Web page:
This film is part of Free

It’s in the Groove

Witness the rise of the record industry, from its primitive beginnings to the unveiling of the formats that would revolutionise the world of popular music: the LP and the single.

Documentary 1949 18 mins


From the wax cylinder to the jukebox, this film tells the turbulent story of the US recording industry. Social and technological factors - from musicians’ strikes to the rise of electrical recording - played a major role in shaping the industry but March of Time's film doesn’t neglect the music itself, treating the viewer to a heady cocktail of jazz, country, and classical, leaving us poised at the dawn of a new era with the unveiling of Columbia’s 33 rpm LP and RCA Victor’s 45 rpm single.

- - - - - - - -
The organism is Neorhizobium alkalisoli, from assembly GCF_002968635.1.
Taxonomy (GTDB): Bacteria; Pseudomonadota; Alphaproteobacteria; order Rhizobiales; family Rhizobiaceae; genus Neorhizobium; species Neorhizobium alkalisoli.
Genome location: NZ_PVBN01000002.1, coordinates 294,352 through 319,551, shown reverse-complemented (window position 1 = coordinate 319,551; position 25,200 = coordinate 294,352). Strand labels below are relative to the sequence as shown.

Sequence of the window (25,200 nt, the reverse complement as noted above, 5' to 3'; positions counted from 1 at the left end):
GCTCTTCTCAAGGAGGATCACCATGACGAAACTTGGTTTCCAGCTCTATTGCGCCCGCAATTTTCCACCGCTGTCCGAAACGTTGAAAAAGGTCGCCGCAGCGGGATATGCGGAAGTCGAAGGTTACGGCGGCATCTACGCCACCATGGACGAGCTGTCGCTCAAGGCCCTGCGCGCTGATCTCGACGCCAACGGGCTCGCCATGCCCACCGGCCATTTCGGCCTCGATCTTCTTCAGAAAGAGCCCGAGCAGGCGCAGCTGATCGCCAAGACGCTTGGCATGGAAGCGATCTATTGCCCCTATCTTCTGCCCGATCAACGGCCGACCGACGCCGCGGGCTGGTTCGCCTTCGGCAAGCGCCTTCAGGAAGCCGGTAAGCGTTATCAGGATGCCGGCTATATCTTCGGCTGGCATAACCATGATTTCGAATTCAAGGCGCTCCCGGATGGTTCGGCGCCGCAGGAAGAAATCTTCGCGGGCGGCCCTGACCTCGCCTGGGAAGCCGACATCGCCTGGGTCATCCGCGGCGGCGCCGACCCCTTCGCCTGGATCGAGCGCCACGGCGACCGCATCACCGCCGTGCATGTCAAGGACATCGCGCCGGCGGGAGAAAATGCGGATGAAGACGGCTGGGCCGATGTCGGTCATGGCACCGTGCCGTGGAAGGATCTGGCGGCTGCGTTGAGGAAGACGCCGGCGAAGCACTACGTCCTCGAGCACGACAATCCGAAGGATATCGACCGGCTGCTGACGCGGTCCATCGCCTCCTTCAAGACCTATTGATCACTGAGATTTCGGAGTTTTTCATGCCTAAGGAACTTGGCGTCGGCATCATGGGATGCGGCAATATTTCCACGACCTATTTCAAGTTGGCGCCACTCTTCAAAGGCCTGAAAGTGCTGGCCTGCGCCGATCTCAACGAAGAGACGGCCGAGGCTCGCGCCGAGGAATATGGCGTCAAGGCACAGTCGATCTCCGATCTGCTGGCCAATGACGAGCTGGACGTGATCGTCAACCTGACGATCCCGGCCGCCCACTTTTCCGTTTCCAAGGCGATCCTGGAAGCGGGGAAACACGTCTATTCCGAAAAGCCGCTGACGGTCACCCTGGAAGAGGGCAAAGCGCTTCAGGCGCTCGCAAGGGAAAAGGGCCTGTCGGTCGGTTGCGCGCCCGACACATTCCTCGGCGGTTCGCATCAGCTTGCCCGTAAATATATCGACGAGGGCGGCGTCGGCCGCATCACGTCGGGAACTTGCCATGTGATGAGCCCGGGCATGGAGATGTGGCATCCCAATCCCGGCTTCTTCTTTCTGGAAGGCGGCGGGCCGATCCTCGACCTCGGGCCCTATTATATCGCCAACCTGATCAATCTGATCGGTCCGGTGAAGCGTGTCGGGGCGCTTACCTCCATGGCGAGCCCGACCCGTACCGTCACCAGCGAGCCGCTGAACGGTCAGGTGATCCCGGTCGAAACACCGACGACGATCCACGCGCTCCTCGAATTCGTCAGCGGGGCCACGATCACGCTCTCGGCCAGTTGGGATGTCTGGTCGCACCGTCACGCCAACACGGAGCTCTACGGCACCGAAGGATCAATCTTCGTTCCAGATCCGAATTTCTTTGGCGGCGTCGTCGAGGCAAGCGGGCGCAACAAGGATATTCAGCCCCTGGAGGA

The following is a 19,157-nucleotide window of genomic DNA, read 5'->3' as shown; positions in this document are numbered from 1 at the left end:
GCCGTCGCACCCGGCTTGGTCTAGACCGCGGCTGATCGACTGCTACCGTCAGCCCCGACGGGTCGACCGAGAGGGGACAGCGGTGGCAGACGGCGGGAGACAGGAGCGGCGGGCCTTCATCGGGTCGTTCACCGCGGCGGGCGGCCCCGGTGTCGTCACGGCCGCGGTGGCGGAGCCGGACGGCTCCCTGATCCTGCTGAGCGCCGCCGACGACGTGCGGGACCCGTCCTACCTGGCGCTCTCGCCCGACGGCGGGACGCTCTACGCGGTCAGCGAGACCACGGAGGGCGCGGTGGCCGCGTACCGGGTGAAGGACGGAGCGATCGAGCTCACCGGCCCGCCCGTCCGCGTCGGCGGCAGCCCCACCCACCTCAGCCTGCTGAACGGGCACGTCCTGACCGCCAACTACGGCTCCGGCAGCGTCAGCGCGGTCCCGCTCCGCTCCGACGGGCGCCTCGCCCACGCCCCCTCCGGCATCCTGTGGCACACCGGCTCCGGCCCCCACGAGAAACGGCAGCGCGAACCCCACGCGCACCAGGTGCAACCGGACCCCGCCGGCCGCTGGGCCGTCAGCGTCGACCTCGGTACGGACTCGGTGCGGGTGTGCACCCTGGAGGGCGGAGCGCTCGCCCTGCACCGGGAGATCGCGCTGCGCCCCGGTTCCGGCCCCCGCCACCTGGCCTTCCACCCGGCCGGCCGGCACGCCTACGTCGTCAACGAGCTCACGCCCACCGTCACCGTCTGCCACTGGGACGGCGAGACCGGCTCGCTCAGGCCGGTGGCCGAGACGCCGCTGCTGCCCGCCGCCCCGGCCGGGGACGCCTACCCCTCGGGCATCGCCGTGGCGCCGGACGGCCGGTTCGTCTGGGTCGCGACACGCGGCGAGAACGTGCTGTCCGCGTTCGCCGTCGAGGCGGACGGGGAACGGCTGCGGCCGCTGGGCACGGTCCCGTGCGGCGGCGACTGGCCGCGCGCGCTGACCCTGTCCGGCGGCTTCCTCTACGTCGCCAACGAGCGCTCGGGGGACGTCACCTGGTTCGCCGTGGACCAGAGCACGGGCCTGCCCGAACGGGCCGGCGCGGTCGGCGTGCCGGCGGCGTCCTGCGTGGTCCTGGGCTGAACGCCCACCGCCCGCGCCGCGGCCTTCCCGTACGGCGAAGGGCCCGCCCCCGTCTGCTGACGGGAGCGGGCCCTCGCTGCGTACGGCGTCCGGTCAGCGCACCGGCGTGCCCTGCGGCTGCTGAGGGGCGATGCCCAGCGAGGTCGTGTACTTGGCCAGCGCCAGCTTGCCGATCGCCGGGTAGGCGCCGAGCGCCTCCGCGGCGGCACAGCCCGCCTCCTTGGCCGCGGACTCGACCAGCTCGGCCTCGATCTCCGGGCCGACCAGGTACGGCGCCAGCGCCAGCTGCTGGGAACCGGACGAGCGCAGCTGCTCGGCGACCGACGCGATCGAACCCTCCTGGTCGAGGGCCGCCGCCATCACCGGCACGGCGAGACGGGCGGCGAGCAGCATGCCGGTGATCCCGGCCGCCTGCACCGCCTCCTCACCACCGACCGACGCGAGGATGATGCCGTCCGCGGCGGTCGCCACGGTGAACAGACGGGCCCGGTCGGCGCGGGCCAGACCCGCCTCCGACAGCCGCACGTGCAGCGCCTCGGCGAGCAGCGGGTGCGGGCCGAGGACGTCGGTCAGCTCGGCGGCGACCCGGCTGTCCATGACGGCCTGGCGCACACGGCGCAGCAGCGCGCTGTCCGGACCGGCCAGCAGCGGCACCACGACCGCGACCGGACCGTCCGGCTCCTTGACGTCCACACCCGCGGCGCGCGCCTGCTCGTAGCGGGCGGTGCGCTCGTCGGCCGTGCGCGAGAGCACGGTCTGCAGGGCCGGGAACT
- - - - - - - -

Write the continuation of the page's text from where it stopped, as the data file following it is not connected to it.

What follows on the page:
One of this film’s highlights is the wonderful clip of the world’s first disc jockey, Martin Block. Radio commentator Walter Winchell had coined the term ‘disk jockey’ in 1935 to describe Block and the epithet stuck. Seen here suavely spinning a Guy Lombardo disc on his popular ‘Make Believe Ballroom’ radio show, Block’s conversational style was a world away from the usual stentorian tones of radio announcers, and his smooth tones set the template for all those who came after. The rise of recorded music - and DJs - mean that it was often the musicians who missed out on their share of the profits. James Petrillo, who led the 1942-1944 American Federation of Musicians strike, attempted to redress the balance.